Each year, Monarch butterflies make a long journey from Mexico and select Southern states to the Northeast states. The purpose of this journey: to lay the eggs that will become the next generation of these beautiful butterflies. 

In Pennsylvania, Monarch butterflies begin to appear in spring. Depending on the respective climate and temperatures, some PA regions may spot their first Monarch in May while others will see their first Monarchs in June.

So why do these butterflies make a 3,000-mile journey from the South to Pennsylvania each year to lay their eggs? They’re looking for a particular plant that’s native to our state.

Monarch butterflies lay their eggs in areas that are rich with Milkweed. A few days later, those eggs will hatch hungry Monarch caterpillars who love to eat Milkweed plants. They’ll need plenty of tasty Milkweed to help them grow and start the next phase in their life cycle. 

After about two weeks of feasting on Milkweed, the fully-grown caterpillar will find a nice place to attach itself and begin the pupa stage of its life cycle. In this stage, the caterpillar forms a shell called a chrysalis that protects them as they metamorphosize into their final stage of life. 

In a few weeks, the metamorphosis is complete, the chrysalis hatches and out flies a beautiful orange and black Monarch Butterfly. 

Throughout July and August, you’ll see these gorgeous butterflies filling the skies in areas that are filled with Milkweed.

As the summer ends and fall begins, these butterflies begin their journey back to the Southern states and Mexico to start their life cycle all over again. 

By the time they return to Pennsylvania in the following spring, those Monarch butterflies will be the great grandchildren of the butterflies that left our state during the previous fall. 

So where can you find Monarch butterflies in your area? The answer may be closer than you think! 

Create Your Own Monarch Butterfly Habitat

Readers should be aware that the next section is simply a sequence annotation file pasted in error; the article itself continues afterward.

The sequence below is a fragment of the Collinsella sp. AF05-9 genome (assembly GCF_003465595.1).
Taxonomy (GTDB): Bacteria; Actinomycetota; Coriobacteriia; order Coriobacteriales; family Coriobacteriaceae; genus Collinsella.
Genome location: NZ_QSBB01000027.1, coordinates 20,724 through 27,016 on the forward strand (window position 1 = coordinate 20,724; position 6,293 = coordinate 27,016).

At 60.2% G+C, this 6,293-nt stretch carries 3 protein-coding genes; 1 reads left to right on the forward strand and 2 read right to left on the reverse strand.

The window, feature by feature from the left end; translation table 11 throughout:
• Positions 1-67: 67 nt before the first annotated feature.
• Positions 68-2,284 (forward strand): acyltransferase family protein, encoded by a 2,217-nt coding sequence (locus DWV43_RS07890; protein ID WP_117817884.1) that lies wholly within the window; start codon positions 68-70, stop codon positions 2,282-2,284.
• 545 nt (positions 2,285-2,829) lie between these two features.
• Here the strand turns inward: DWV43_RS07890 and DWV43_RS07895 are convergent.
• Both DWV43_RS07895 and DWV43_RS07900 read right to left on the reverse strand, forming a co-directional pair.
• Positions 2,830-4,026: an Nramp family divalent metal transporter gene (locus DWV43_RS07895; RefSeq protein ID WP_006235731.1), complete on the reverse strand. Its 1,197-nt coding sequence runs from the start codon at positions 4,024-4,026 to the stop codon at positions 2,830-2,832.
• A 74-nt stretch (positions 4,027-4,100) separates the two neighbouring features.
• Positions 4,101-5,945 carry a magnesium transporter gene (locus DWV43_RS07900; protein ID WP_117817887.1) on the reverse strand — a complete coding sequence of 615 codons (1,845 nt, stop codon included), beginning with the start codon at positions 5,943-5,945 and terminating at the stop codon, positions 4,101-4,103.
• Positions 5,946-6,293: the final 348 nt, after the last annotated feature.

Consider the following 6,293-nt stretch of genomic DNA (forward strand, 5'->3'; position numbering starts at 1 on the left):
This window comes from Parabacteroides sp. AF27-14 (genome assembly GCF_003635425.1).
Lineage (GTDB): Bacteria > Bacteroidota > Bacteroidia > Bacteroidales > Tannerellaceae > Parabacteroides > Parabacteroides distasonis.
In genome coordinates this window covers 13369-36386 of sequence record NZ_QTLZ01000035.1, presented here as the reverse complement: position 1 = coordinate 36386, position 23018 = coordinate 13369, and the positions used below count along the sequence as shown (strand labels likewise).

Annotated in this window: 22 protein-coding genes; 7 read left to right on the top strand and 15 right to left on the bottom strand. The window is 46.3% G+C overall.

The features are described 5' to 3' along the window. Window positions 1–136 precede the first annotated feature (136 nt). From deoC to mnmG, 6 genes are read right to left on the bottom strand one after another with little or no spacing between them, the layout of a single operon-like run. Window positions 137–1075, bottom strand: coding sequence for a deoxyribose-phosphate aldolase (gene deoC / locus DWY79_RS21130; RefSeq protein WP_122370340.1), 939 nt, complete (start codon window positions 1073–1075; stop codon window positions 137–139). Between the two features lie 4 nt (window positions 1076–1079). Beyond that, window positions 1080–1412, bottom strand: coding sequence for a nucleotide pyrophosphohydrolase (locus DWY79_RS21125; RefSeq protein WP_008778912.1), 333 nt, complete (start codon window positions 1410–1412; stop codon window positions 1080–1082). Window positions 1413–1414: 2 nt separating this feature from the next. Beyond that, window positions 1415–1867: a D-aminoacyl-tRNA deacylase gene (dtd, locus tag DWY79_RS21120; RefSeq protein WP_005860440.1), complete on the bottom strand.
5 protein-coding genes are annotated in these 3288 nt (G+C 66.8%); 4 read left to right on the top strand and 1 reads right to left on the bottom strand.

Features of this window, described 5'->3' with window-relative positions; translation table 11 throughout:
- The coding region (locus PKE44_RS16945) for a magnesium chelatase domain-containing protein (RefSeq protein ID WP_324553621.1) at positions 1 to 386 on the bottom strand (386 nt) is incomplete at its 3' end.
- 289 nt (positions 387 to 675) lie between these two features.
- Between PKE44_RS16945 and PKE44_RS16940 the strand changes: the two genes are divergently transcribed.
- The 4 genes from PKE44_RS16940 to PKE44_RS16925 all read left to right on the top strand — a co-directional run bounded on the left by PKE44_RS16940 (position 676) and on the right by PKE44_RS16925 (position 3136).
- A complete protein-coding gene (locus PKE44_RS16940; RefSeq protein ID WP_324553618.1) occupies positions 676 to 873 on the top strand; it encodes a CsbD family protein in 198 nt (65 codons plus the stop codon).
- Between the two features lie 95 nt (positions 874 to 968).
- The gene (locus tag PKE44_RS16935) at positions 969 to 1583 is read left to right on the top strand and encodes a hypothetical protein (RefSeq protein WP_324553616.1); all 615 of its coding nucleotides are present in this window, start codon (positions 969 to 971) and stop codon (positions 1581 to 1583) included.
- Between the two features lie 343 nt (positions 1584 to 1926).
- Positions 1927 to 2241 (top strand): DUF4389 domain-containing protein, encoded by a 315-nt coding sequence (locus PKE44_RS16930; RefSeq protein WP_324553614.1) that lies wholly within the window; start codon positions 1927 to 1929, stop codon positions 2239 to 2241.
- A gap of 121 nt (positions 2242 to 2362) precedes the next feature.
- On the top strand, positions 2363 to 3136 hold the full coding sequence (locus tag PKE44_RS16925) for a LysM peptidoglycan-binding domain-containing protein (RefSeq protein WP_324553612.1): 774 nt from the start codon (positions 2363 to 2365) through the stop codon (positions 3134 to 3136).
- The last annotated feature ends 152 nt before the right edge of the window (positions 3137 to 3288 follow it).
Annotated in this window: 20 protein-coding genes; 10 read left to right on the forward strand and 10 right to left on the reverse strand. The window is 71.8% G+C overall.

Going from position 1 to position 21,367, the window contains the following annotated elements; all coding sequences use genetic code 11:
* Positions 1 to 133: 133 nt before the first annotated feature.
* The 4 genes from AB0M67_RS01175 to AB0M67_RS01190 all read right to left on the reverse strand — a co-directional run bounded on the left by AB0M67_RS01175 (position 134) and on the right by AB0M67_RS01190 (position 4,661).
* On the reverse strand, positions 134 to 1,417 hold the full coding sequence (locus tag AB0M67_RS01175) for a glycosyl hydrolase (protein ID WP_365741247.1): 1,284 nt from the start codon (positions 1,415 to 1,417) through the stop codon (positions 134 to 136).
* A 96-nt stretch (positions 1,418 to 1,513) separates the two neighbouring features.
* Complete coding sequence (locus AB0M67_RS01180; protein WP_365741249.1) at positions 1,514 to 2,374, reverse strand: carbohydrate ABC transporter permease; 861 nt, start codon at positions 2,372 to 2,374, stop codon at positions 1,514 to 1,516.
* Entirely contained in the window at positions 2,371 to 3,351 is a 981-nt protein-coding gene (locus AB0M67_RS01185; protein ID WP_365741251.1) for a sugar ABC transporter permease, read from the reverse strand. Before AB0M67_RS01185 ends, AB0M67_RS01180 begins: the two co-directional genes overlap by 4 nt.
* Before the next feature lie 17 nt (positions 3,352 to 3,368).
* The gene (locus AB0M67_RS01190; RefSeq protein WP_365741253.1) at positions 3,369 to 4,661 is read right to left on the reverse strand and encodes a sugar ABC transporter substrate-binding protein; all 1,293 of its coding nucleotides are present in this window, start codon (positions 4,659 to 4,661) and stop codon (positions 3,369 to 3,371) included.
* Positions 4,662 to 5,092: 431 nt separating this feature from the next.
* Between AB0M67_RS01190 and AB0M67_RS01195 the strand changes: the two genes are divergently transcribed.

So we know that Monarch butterflies lay their eggs in locations where Milkweed plants are plentiful. 

Since Milkweed is native to Pennsylvania and grows in the wild, many local parks and agencies are developing habitats lush with this plant to attract Monarch butterflies and ensure a successful migration season. 

In addition to creating habitats in public places, local and state agencies are also encouraging PA residents to create their own Monarch butterfly habitats in their backyards and gardens. 

In the past few years, winter weather in Southern states (such as the devastating winter storm that hit Texas in 2021) has negatively impacted the growth of Milkweed. Since butterflies need this food source for repopulation, the numbers of butterflies that migrated to Pennsylvania over the past couple of years has decreased. 

To help boost the Monarch butterfly population, you can plant Milkweed seeds and flowers that attract these pollinators. Many local schools, agencies and businesses offer Monarch butterfly kits filled with Milkweed and pollinator seeds to plant in your home garden to create your own Monarch butterfly habitat. 

Or you can always visit your local gardening center, farmer’s market or nursery to pick up packets of Milkweed, purple coneflower, California poppy, sunflower and lupin seeds for a homegrown habitat. 

Stay Informed 

Now you know why PA is a popular summertime spot for Monarch butterflies, when and where to watch them, and how you can create your own habitat to ensure their visit next spring!

We hope you found this article informative! If you enjoyed this look at Monarch butterfly migration and would like to learn more about all of the great things happening in our local parks and throughout our great state, please subscribe to the Good For PA newsletter


History and Evolution of Local Parks and Park Professionals

Every day, our local PA parks and recreation centers support our communities via the various services, programs, activities and events they offer. 

To highlight the many benefits of our local parks and recreational resources, we celebrate National Park and Recreation Month each July!

In honor of this annual celebration, we invite you to enjoy this brief overview of our local parks and the professionals – and to learn how you can help celebrate this annual event in your community! 

The Early Days of Local Parks 

Modeled after the local parks found throughout Europe,  the first local parks in the U.S. actually predate the formation of our nation. Often considered the first park in the New World, Boston Commons was established in the mid-17th Century.

While local parks existed in the early days of our nation’s history, their popularity didn’t grow until the mid 19th Century. As our cities grew and became more industrialized, local communities wished to maintain some semblance of nature. 

Instead of further developing land for housing and industry, communities reserved open spaces for multiple uses. Not only did these park areas serve as a natural oasis from the factories and crowded streets, they also encouraged residents to enjoy the outdoors, replenish their lungs with fresh air, learn about nature and exercise. 

Each park allowed communities to enjoy a bit of the countryside among their more urban surroundings. 

Over time, more and more parks were established throughout our growing country. And with these parks came the need for community members who would manage these spaces.